Report Title: Major and Catastrophic Storms and Floods in Texas     
Guide to report
Glossary of terms
Lists of storms sorted by date, county or maximum precipitation
Storms lists sorted by date
Storm lists sorted by county
Storm lists sorted by maximum precipitation
Substantial flood peaks
Links to related WWW resources
Assorted documents related to Texas storms
Dedication and Credits
  Texas Storms in Kerr County Select Another County
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Central Texas
July 13 to 18, 1900
Heavy rainfall in the Guadalupe River Basin caused about a 75-year flood peak near Comfort, Texas.
Deaths and Damage:   Unknown
Max. Precipitation:   15.85 in. (Galveston Co.)
13.28 in. (Kerr Co.)
Severity:   Major Storm
Storm Center(s):   Galveston Co., Galveston
Kerr Co., Kerrville
References:   U.S. Army Corps of Engineers, unpub. data



South Texas
July 21 to 24, 1909
The storm was centered in Kerrville in Kerr County where 9.09 in. was recorded. The city of Hallettsville in Lavaca County received 8.5 in.
Deaths and Damage:   Unknown
Max. Precipitation:   9.09 in. (Kerr Co.)
8.50 in. (Lavaca Co.)
Severity:   Major Storm
Storm Center(s):   Kerr Co., Kerrville
Lavaca Co., Hallettsville
References:   U.S. Army Corps of Engineers, unpub. data

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Central Texas
June 30 to July 2, 1932
Heavy rain June 30-July 3 on parts of the Nueces and Guadalupe River Basins produced historically significant peak discharges at several streamflow-gaging stations. Very heavy rain fell on the upper Guadalupe River Basin west of Kerrville June 30-July 2. This rain amounted to more than 35 in. during about 36 hours at the State Fish Hatchery above Ingram. Heavy rainfall also was recorded in the Frio and Medina River Basins. Rainfall of 14 in. was measured at Bandera, Lima, and Medina in the Medina River Basin. Vanderpool, at the headwaters of the Medina River, measured 33.5 in. July 1-2. The floods in the Frio River were the highest known at that time. The heaviest rainfall on the Frio River Basin was at Rio Frio in Real County, where 24 in. was recorded July 1-2. read more...
Deaths and Damage:   Flash floods were responsible for seven deaths, and property losses exceeded $0.5 million.
Max. Precipitation:   35.00 in.
Severity:   Catastrophic
Storm Center(s):   Kerr Co., State Fish Hatchery
References:   Asquith and Slade, 1995; Dalrymple and others, 1937, p. 119-123; U.S. Army Corps of Engineers, unpub. data

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Hill Country
July 16 to 17, 1987
During the evening July 16 and early morning July 17, storms produced flash floods across seven counties north and northwest of San Antonio. Heavy rains in Kerrville began at 4:00 a.m., and by dawn 3.3 in. had fallen. As much as 11.50 in. of rain fell at Hunt, with 5-10 in. on surrounding areas. read more...
Deaths and Damage:   Flooding caused tragic loss of life when a church bus filled with 39 teenagers and 4 adults was swept into a raging river. Ten persons drowned and the remaining 33 were rescued by helicopter.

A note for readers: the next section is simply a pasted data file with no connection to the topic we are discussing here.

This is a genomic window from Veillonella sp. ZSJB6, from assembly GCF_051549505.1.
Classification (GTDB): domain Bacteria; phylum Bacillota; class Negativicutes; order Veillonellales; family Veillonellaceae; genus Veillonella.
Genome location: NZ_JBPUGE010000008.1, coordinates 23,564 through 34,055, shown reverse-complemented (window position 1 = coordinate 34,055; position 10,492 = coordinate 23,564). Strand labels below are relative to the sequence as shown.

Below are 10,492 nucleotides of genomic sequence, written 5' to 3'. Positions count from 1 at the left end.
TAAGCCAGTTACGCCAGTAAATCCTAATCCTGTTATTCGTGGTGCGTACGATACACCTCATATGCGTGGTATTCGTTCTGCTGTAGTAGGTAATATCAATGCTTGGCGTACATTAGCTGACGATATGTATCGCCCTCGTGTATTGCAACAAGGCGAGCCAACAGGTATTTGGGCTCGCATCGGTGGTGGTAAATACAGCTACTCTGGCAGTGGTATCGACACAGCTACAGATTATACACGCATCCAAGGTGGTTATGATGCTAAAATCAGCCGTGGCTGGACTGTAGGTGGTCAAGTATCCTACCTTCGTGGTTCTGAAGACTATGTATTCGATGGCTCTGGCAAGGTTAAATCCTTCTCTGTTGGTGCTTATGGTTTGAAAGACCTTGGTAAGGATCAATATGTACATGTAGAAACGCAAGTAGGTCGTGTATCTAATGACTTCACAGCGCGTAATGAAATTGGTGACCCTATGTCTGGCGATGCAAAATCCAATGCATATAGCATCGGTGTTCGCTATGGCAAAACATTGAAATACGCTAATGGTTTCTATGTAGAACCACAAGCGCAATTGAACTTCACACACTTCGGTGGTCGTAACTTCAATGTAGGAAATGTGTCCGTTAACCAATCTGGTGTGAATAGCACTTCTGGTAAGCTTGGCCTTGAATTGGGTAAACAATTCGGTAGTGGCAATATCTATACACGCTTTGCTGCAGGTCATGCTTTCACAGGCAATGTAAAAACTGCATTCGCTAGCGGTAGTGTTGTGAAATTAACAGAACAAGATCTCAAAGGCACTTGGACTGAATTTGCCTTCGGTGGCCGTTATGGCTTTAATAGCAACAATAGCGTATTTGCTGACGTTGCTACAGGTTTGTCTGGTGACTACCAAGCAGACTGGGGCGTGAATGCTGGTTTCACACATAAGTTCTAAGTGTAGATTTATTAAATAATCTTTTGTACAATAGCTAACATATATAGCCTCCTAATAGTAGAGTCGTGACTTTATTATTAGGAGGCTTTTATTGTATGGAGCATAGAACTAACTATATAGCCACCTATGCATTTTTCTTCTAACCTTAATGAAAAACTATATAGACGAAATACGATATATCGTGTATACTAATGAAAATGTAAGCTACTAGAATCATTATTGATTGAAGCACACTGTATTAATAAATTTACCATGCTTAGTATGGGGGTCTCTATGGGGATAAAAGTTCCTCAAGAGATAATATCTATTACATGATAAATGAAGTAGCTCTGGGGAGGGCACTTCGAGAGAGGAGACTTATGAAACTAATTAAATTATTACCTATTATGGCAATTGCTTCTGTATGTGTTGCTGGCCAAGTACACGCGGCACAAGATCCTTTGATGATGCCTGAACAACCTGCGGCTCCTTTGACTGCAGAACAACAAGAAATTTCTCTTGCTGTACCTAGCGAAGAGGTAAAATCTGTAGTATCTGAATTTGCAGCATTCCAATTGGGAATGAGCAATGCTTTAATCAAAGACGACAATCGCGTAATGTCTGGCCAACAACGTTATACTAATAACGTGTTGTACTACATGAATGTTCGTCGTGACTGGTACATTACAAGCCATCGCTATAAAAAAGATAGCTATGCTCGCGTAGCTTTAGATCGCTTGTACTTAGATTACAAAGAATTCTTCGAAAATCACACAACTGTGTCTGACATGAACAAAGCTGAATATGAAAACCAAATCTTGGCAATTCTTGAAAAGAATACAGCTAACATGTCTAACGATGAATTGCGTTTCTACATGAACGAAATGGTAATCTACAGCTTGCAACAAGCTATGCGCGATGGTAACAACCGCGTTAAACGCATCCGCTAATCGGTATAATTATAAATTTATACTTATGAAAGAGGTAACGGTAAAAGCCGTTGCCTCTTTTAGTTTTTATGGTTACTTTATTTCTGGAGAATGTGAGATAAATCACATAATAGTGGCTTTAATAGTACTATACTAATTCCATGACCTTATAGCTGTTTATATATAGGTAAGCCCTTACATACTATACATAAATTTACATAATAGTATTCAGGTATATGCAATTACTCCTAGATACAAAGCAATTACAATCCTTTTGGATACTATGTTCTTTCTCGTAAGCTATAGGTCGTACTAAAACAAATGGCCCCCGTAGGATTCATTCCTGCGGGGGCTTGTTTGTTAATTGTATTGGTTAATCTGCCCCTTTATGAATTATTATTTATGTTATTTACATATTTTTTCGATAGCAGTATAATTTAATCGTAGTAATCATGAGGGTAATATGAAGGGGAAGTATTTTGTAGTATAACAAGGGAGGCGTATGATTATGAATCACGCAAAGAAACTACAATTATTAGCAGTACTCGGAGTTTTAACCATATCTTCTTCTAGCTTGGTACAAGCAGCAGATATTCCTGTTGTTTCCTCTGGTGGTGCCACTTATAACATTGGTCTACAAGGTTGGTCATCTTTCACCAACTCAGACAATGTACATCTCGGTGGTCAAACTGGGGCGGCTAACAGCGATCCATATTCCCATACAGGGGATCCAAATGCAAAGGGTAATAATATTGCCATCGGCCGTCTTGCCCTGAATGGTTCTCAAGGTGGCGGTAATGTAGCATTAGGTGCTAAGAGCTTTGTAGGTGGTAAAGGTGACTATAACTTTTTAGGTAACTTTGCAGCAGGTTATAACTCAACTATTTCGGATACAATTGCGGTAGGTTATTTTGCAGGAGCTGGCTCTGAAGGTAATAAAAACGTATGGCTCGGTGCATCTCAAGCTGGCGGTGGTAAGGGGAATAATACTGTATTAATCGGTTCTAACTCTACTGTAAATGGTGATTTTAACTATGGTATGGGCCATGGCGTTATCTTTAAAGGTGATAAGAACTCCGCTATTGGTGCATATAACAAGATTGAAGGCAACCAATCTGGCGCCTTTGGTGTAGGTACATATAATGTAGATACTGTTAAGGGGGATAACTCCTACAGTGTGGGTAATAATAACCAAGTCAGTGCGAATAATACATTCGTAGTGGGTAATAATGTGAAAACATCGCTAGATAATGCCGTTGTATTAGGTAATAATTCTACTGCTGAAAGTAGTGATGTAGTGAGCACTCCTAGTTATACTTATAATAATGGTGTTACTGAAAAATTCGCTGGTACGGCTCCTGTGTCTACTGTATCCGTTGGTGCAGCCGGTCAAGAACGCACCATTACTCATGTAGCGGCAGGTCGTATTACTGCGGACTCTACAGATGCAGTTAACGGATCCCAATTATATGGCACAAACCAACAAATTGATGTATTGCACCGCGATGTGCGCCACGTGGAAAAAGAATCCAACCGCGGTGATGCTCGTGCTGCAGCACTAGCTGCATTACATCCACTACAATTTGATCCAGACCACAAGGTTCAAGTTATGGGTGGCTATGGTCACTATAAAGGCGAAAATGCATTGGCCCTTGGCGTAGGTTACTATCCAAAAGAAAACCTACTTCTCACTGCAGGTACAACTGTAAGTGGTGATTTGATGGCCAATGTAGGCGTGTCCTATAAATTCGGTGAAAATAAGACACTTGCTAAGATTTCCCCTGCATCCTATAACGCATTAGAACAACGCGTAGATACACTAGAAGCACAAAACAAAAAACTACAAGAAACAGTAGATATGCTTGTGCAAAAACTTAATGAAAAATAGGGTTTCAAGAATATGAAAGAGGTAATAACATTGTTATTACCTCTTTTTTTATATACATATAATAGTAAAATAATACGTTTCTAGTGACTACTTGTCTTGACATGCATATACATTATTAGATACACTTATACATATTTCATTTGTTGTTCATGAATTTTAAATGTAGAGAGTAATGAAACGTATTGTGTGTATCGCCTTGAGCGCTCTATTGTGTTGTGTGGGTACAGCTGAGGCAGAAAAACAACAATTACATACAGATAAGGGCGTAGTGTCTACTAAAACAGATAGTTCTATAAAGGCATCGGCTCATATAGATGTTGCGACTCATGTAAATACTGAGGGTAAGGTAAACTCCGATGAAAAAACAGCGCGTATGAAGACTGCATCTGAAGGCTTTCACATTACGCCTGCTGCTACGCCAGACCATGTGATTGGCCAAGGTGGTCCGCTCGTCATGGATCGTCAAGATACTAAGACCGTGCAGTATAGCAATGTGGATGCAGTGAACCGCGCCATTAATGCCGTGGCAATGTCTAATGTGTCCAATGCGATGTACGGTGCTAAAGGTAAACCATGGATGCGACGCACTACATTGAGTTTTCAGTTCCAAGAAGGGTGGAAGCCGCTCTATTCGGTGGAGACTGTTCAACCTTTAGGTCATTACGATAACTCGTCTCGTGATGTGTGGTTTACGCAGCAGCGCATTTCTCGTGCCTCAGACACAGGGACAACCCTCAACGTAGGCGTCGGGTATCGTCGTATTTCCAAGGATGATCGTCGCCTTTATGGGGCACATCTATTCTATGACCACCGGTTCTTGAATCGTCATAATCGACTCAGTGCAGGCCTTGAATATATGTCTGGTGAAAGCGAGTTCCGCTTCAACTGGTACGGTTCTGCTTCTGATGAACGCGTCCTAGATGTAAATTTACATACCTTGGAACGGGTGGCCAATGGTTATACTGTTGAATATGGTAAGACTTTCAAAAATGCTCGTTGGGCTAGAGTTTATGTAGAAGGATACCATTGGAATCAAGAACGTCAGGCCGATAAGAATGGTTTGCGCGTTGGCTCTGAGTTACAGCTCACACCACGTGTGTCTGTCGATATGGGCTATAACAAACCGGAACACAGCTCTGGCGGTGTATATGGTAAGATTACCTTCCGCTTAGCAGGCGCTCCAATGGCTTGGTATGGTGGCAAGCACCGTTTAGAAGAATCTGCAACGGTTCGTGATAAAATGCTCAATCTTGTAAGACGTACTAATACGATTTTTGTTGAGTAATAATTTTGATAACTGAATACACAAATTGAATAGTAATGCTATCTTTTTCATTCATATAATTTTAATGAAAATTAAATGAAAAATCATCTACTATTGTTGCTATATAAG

Max. Precipitation:   11.50 in.
Severity:   Catastrophic
Storm Center(s):   Kerr Co., Hunt
References:   National Oceanic and Atmospheric Administration, 1987, p. 14-16

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Central Texas See
June 30-July 7, 2002

On June 30, 2002, a low-pressure system migrating westward from Florida combined with a flow of deep tropical moisture from the Gulf of Mexico and moved over southern Texas. The system hit a wall of high pressure and stalled over the central and south-central parts of the State. For 8 days, the storm system continued to draw moisture from the Gulf, which triggered several massive storms throughout much of the area. As much as 35 in. of rain fell during the event, with heaviest depths occurring in the Texas Hill Country northwest of San Antonio. Flooding affected about 80 counties in Texas.

Heavy rain also fell in parts of West Texas, including Abilene, where 12-14 in. of rain in the pre-dawn hours of July 6 caused flooding that required numerous evacuations. Heavy rains also caused Lake Brownwood to overflow, causing evacuations and flooding in parts of Brownwood.

The floods caused 12 deaths and damage to about 48,000 homes. Nearly 250 flood rescue calls were reported, more than 130 roads were closed, and thousands of homes and businesses lost electrical power and telephone service. Twenty-four counties were identified by the Federal Emergency Management Agency (FEMA) as Federal Declared Disaster areas—14 counties were eligible for individual assistance and 10 counties for individual and public assistance. Emergency management representatives had not yet assessed the total cost of damages.

The storms produced large volumes of runoff and as many as four flood peaks at each of many streamflow-gaging stations in the Brazos, Colorado, and Guadalupe River Basins. Record flood stages occurred at sites on the Medina River, San Antonio River, Sabinal River, and Nueces River. For the first time since it filled in 1968, Canyon Lake (northeast of San Antonio) poured over its spillway, adding to the flooding in the Guadalupe River. Emergency managers also were concerned about the 90-year-old dam at Medina Lake (west of San Antonio). Medina Lake topped its spillway and rose to within 18 in. of the top of the dam. Areas downstream from the dam were evacuated as a precaution because of the fear of dam failure.

Deaths and Damage:   Twelve deaths occurred during the flooding and damage was estimated to be about $1 billion.
Max. Precipitation:   35.00 in.
Severity:   Major Storm
Storm Center(s):   Kerr Co.
Kendall Co.
Taylor Co., Abilene